Judge Orders New Hearing With Roger Stone After Instagram Post


Stone is accused of obstruction and lying to Congress about his efforts to coordinate with WikiLeaks to aid Trump's 2016 presidential campaign.

Earlier Monday, Stone posted a photo of U.S. District Judge Amy Berman Jackson with what appeared to be crosshairs near her head.

Judge Jackson's gag order on Stone and his attorneys now prohibits discussion of his case outside the courthouse itself, but she could very well alter it to bar him from saying anything about it at all, at any place, at any time. Stone added an appeal for donations.

He also posted on Instagram: "A photo of Judge Jackson posted on my Instagram has been misinterpreted".

"I had no intention of disrespecting the court and humbly apologise to the court for the transgression". "Any inference that this was meant to somehow threaten the Judge or disrespect the court is categorically false".

If Roger Stone was trying to get Judge Amy Berman Jackson's attention, it worked.

DOJ: She Knew US Secrets and Gave Them to Iran
The Justice Department said the information threatened other agents in the US intelligence community, a federation of 16 agencies. Air Force veteran and former counterintelligence agent was charged Wednesday with spying on behalf of the Iranian government.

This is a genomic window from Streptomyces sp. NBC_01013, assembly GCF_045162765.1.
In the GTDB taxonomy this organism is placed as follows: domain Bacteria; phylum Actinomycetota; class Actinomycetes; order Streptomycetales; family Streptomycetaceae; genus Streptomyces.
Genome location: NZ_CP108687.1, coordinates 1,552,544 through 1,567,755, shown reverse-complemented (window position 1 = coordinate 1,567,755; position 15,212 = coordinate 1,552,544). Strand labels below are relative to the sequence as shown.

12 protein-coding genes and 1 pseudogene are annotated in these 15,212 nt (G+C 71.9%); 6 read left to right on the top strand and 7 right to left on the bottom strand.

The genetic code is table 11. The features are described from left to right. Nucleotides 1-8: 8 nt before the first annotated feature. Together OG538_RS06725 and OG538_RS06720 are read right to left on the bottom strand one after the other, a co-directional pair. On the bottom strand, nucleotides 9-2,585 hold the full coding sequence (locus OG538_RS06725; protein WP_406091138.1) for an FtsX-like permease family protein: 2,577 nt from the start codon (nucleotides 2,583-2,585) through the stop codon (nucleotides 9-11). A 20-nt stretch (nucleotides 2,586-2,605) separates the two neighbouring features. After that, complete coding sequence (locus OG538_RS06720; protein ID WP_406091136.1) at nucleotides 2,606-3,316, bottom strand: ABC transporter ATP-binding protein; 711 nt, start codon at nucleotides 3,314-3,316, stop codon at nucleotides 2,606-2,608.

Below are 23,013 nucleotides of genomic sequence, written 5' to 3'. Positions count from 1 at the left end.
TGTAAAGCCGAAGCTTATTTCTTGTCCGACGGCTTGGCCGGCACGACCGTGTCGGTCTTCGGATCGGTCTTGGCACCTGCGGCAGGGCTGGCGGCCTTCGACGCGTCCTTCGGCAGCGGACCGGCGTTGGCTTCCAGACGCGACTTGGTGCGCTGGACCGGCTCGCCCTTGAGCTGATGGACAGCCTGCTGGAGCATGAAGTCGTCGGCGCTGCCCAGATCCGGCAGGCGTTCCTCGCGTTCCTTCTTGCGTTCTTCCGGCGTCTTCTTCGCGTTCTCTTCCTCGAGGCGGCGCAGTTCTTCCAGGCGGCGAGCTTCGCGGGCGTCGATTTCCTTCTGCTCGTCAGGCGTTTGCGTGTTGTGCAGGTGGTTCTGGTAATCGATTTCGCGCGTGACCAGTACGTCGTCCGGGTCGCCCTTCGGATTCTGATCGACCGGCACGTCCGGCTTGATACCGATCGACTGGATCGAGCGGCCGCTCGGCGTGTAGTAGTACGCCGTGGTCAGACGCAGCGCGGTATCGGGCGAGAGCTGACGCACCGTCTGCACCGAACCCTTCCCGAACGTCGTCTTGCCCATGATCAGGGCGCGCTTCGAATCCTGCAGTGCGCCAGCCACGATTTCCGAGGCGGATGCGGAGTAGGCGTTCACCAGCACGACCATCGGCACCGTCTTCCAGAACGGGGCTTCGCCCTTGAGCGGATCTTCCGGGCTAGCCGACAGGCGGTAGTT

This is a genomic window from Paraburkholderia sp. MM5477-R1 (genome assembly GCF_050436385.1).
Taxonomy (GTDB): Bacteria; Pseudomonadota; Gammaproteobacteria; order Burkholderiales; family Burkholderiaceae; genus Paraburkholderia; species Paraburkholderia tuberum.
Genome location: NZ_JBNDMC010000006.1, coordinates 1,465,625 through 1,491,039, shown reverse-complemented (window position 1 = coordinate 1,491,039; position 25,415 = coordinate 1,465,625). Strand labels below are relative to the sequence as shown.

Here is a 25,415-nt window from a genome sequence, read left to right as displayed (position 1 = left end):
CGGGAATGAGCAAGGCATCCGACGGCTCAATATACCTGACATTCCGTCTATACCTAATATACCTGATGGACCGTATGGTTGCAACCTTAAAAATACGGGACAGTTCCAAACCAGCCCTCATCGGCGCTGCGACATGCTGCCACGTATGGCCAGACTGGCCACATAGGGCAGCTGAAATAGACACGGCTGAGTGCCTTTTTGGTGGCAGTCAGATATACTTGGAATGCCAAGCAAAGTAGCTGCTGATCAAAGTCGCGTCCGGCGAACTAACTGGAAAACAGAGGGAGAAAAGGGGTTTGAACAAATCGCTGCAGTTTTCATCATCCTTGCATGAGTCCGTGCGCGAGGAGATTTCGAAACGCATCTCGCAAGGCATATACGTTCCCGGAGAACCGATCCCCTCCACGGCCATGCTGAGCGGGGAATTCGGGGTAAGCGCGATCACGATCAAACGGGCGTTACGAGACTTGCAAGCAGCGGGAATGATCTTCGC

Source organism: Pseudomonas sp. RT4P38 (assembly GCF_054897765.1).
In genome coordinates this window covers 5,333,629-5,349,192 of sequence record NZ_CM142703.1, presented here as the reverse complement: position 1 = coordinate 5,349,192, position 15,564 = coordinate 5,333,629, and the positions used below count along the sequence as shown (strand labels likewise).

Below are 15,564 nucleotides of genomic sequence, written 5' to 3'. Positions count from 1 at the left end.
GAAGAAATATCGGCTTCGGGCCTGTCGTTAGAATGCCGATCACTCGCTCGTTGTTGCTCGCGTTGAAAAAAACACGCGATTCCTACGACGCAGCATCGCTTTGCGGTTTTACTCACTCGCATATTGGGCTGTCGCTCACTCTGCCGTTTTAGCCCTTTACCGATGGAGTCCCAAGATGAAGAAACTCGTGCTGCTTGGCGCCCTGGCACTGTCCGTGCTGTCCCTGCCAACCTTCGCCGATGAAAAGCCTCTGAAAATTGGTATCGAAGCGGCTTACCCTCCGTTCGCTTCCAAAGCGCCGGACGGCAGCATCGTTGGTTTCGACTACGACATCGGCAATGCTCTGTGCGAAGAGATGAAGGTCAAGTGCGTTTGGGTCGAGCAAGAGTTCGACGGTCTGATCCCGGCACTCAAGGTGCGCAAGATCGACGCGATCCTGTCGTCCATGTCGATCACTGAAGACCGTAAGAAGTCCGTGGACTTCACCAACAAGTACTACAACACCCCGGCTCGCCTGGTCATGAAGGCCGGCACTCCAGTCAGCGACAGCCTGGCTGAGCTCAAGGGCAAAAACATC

Twitter user Dan Murphy claimed to have found the original image that Stone posted, and that it came from a website which he indicated contains conspiracy theories and anti-Semitic language. In that post, which also sought donations, Stone said Mueller's tactics were "straight out of the gestapo's playbook".

"Mr Stone recognizes the impropriety and had it removed", the lawyers wrote. His attorneys and others involved in his criminal proceeding face a broader mandate: they cannot comment on the case in a way that could bias a jury, leaving them virtually unable to argue on Stone's behalf outside of the court filings and hearings.

Stone has used the possibility of a gag order as a cudgel to attack the special counsel's office.

"A photo of Judge Jackson posted on my Instagram has been misinterpreted". She underlined the sentence for emphasis.

In past messages to The Post, Stone has struck a more conciliatory note, writing on the day of the partial gag order, "I am pleased that the judge's order leaves my first amendment right to defend myself in public intact".